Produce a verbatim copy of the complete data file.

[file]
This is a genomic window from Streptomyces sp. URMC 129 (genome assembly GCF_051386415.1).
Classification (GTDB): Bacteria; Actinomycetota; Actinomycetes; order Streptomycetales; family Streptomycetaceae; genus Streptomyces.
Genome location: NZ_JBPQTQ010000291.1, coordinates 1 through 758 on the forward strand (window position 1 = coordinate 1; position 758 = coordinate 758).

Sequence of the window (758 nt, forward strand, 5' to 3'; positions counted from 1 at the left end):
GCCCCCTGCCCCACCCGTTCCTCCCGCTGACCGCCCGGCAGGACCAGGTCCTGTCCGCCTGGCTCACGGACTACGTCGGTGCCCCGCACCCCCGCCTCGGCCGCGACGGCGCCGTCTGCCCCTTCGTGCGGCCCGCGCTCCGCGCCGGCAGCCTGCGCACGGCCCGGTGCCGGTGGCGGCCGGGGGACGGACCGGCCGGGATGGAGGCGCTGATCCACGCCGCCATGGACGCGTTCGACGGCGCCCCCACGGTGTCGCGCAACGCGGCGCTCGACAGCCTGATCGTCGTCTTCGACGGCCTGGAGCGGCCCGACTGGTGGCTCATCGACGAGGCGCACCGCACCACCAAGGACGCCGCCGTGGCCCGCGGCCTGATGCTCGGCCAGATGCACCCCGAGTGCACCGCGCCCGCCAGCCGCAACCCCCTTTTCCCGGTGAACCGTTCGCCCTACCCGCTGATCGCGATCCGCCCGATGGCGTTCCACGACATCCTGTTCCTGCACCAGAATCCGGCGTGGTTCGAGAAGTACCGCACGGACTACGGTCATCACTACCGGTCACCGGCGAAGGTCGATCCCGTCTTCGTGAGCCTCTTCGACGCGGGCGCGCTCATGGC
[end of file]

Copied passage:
This is a genomic window from Streptomyces sp. URMC 129 (genome assembly GCF_051386415.1).
Classification (GTDB): Bacteria; Actinomycetota; Actinomycetes; order Streptomycetales; family Streptomycetaceae; genus Streptomyces.
Genome location: NZ_JBPQTQ010000291.1, coordinates 1 through 758 on the forward strand (window position 1 = coordinate 1; position 758 = coordinate 758).

Sequence of the window (758 nt, forward strand, 5' to 3'; positions counted from 1 at the left end):
GCCCCCTGCCCCACCCGTTCCTCCCGCTGACCGCCCGGCAGGACCAGGTCCTGTCCGCCTGGCTCACGGACTACGTCGGTGCCCCGCACCCCCGCCTCGGCCGCGACGGCGCCGTCTGCCCCTTCGTGCGGCCCGCGCTCCGCGCCGGCAGCCTGCGCACGGCCCGGTGCCGGTGGCGGCCGGGGGACGGACCGGCCGGGATGGAGGCGCTGATCCACGCCGCCATGGACGCGTTCGACGGCGCCCCCACGGTGTCGCGCAACGCGGCGCTCGACAGCCTGATCGTCGTCTTCGACGGCCTGGAGCGGCCCGACTGGTGGCTCATCGACGAGGCGCACCGCACCACCAAGGACGCCGCCGTGGCCCGCGGCCTGATGCTCGGCCAGATGCACCCCGAGTGCACCGCGCCCGCCAGCCGCAACCCCCTTTTCCCGGTGAACCGTTCGCCCTACCCGCTGATCGCGATCCGCCCGATGGCGTTCCACGACATCCTGTTCCTGCACCAGAATCCGGCGTGGTTCGAGAAGTACCGCACGGACTACGGTCATCACTACCGGTCACCGGCGAAGGTCGATCCCGTCTTCGTGAGCCTCTTCGACGCGGGCGCGCTCATGGC